• An interesting juxtaposition, Randall. You’ve yet to be disappointed with the change process (kudos!) still, you cite it as the most terrifying process you face. If the process is yielding desired/favorable outcomes, what prevents you from embracing rather than fearing it? Pardon the rhetorical probing… you caught me with my coaching hat on. πŸ™‚ Appreciate your thoughtful comments.

      • Good question. I fear losing comfort and security, a change in work being the most recent… Having to create something new is exciting, but unknown risk is the worry. If not pushed with frustrations from my work last year, accepting what comes my way (with great income) would have won-out over growing in life (and pursuing passions).

        I still hold ideas of my 30s where gaining financial independence / career growth was #1, but as I transition into middle age requires some change as my view of life changes. An office is impossible for me, so there is this pull of continuing with a creation of a new company or unplugging and follow that mantra of ‘life is to be lived’. Happiness is somewhere in the middle ~ and change is necessary ~ but I just view risk so differently these days, so it makes pushing for some changes more daunting πŸ™‚

        Deeper thoughts than these two paragraphs can emit… I like your coaching hat, suits you well! Thanks Eric.

  5. Great message, Eric! My passion is painting and music, — but do and other interesting things, I try to develop passion.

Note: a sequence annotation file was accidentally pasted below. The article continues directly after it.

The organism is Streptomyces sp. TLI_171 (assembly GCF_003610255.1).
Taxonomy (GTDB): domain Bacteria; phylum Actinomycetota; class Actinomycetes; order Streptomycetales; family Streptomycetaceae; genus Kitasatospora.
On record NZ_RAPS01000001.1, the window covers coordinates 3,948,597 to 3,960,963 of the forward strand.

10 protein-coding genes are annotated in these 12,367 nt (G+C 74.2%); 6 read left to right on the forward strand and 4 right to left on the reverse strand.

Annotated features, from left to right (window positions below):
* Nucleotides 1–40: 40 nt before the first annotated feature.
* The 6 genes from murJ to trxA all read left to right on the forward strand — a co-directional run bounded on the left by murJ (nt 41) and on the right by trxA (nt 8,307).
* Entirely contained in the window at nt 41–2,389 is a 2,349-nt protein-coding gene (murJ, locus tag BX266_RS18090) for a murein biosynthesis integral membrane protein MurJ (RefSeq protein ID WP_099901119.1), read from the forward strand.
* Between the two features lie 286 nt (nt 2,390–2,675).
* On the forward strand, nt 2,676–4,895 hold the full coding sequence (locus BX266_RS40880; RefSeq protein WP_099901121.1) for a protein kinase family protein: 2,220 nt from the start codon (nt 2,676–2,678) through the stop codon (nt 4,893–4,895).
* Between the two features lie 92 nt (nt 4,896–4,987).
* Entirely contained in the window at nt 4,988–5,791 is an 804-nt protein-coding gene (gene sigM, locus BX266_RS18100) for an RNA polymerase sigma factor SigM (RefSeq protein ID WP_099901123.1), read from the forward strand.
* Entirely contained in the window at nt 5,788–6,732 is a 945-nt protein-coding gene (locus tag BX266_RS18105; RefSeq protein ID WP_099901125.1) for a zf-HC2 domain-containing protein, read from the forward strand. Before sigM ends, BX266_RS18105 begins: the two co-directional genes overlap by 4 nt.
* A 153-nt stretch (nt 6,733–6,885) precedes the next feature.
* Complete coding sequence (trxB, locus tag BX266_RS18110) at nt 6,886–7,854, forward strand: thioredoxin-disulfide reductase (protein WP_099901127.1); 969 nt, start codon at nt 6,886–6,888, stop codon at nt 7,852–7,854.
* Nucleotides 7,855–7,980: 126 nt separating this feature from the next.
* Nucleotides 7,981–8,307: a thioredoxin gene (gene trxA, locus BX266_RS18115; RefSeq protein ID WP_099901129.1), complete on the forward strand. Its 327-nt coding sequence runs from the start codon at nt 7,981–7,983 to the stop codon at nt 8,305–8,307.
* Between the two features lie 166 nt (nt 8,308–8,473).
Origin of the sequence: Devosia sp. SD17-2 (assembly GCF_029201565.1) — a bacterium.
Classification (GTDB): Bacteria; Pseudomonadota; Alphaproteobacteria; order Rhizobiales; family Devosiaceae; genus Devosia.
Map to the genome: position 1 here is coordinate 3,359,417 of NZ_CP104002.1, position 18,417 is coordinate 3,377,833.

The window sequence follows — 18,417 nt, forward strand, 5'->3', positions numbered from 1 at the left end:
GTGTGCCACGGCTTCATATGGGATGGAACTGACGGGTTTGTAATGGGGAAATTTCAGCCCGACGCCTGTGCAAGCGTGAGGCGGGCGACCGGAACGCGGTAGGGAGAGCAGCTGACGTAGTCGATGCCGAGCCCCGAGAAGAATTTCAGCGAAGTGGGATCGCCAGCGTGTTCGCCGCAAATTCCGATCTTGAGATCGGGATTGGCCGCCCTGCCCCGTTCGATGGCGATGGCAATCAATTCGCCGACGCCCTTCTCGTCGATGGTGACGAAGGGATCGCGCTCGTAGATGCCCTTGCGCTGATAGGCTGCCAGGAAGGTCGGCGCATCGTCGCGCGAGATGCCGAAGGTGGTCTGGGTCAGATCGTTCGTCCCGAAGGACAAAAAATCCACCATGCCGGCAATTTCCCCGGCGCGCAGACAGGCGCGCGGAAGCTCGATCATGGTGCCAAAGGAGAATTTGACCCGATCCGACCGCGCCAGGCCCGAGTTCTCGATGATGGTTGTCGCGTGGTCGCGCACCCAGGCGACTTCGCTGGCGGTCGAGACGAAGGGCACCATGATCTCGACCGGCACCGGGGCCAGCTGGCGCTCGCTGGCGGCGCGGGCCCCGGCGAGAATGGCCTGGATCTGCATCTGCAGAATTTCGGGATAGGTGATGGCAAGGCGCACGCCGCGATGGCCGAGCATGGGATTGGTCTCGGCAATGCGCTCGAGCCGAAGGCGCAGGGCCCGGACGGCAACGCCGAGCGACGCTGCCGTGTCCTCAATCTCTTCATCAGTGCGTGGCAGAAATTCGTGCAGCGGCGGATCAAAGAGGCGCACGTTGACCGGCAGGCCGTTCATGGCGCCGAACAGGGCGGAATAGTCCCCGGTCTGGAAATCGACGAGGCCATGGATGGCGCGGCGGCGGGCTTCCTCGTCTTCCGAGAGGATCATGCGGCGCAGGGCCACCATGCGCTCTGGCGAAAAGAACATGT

Speaking of the question: “What Would you do for free? (My favorite question.)” – I think each of us can spread free, goodness and beauty around him and with love. πŸ™‚

    Have a wonderful day, Eric and many blessings! Stefania πŸ™‚

  6. Passion… I love that word. The output is really different when you’re doing something that you’re passionate about. Am I correct when I say that your passion is sharing your wisdom with the rest of the world? I hope that you continue doing so as I learn so much from you. πŸ˜€

    • Not exactly. I think a more accurate explanation of my passion aligns with: creating awareness in people for being at intentional choice, exploring possibilities to yield their purpose or calling and, encouraging people to confidently exercise self-belief.

      Thank you for your thoughtful comment. I appreciate the sentiment and you!

      • It’s nice that your passion is so self-giving. It gives good balance to those who just wants to take and take without giving anything back to the world. More power to your passion! πŸ™‚